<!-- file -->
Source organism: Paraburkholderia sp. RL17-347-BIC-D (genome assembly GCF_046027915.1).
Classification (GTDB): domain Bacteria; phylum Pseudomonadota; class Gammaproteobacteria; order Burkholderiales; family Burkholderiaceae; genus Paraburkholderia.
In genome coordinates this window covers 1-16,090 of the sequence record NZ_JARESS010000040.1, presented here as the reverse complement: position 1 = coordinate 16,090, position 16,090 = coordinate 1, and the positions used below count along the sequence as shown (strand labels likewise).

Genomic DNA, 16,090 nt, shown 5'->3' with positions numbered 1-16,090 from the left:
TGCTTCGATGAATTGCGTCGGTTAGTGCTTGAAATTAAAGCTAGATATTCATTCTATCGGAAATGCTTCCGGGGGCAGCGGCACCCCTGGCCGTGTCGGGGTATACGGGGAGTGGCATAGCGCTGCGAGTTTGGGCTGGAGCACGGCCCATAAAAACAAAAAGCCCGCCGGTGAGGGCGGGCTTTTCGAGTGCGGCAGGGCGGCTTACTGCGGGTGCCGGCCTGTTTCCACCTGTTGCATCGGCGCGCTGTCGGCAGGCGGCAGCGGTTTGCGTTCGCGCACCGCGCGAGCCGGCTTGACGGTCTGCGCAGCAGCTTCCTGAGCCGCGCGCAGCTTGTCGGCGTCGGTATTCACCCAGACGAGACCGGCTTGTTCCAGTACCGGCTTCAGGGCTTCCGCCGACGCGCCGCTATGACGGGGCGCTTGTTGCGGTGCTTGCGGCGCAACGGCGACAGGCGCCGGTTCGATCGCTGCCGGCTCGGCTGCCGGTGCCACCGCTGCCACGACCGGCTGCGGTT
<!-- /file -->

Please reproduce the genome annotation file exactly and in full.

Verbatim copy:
Source organism: Paraburkholderia sp. RL17-347-BIC-D (genome assembly GCF_046027915.1).
Classification (GTDB): domain Bacteria; phylum Pseudomonadota; class Gammaproteobacteria; order Burkholderiales; family Burkholderiaceae; genus Paraburkholderia.
In genome coordinates this window covers 1-16,090 of the sequence record NZ_JARESS010000040.1, presented here as the reverse complement: position 1 = coordinate 16,090, position 16,090 = coordinate 1, and the positions used below count along the sequence as shown (strand labels likewise).

Genomic DNA, 16,090 nt, shown 5'->3' with positions numbered 1-16,090 from the left:
TGCTTCGATGAATTGCGTCGGTTAGTGCTTGAAATTAAAGCTAGATATTCATTCTATCGGAAATGCTTCCGGGGGCAGCGGCACCCCTGGCCGTGTCGGGGTATACGGGGAGTGGCATAGCGCTGCGAGTTTGGGCTGGAGCACGGCCCATAAAAACAAAAAGCCCGCCGGTGAGGGCGGGCTTTTCGAGTGCGGCAGGGCGGCTTACTGCGGGTGCCGGCCTGTTTCCACCTGTTGCATCGGCGCGCTGTCGGCAGGCGGCAGCGGTTTGCGTTCGCGCACCGCGCGAGCCGGCTTGACGGTCTGCGCAGCAGCTTCCTGAGCCGCGCGCAGCTTGTCGGCGTCGGTATTCACCCAGACGAGACCGGCTTGTTCCAGTACCGGCTTCAGGGCTTCCGCCGACGCGCCGCTATGACGGGGCGCTTGTTGCGGTGCTTGCGGCGCAACGGCGACAGGCGCCGGTTCGATCGCTGCCGGCTCGGCTGCCGGTGCCACCGCTGCCACGACCGGCTGCGGTT